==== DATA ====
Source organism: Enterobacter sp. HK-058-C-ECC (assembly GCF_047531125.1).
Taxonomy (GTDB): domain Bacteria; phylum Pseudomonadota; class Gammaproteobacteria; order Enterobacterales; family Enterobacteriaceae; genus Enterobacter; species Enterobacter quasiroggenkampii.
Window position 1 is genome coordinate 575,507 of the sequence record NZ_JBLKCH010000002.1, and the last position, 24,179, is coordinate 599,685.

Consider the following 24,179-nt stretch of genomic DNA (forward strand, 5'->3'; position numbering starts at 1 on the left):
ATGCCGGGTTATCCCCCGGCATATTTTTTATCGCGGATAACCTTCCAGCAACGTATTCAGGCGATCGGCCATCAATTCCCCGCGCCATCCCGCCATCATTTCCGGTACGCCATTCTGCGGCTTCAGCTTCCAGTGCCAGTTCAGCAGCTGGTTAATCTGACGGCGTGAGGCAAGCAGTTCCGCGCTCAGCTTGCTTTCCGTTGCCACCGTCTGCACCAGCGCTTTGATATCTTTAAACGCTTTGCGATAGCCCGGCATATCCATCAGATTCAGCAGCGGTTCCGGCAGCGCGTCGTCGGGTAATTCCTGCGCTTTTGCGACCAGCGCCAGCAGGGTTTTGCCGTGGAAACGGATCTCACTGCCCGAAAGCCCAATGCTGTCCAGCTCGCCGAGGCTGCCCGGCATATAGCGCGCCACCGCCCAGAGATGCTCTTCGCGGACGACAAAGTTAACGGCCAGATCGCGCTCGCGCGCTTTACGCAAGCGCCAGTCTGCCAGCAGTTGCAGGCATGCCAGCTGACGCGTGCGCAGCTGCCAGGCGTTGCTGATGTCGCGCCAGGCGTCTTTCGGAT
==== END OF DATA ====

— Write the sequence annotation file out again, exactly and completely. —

Source organism: Enterobacter sp. HK-058-C-ECC (assembly GCF_047531125.1).
Taxonomy (GTDB): domain Bacteria; phylum Pseudomonadota; class Gammaproteobacteria; order Enterobacterales; family Enterobacteriaceae; genus Enterobacter; species Enterobacter quasiroggenkampii.
Window position 1 is genome coordinate 575,507 of the sequence record NZ_JBLKCH010000002.1, and the last position, 24,179, is coordinate 599,685.

Consider the following 24,179-nt stretch of genomic DNA (forward strand, 5'->3'; position numbering starts at 1 on the left):
ATGCCGGGTTATCCCCCGGCATATTTTTTATCGCGGATAACCTTCCAGCAACGTATTCAGGCGATCGGCCATCAATTCCCCGCGCCATCCCGCCATCATTTCCGGTACGCCATTCTGCGGCTTCAGCTTCCAGTGCCAGTTCAGCAGCTGGTTAATCTGACGGCGTGAGGCAAGCAGTTCCGCGCTCAGCTTGCTTTCCGTTGCCACCGTCTGCACCAGCGCTTTGATATCTTTAAACGCTTTGCGATAGCCCGGCATATCCATCAGATTCAGCAGCGGTTCCGGCAGCGCGTCGTCGGGTAATTCCTGCGCTTTTGCGACCAGCGCCAGCAGGGTTTTGCCGTGGAAACGGATCTCACTGCCCGAAAGCCCAATGCTGTCCAGCTCGCCGAGGCTGCCCGGCATATAGCGCGCCACCGCCCAGAGATGCTCTTCGCGGACGACAAAGTTAACGGCCAGATCGCGCTCGCGCGCTTTACGCAAGCGCCAGTCTGCCAGCAGTTGCAGGCATGCCAGCTGACGCGTGCGCAGCTGCCAGGCGTTGCTGATGTCGCGCCAGGCGTCTTTCGGAT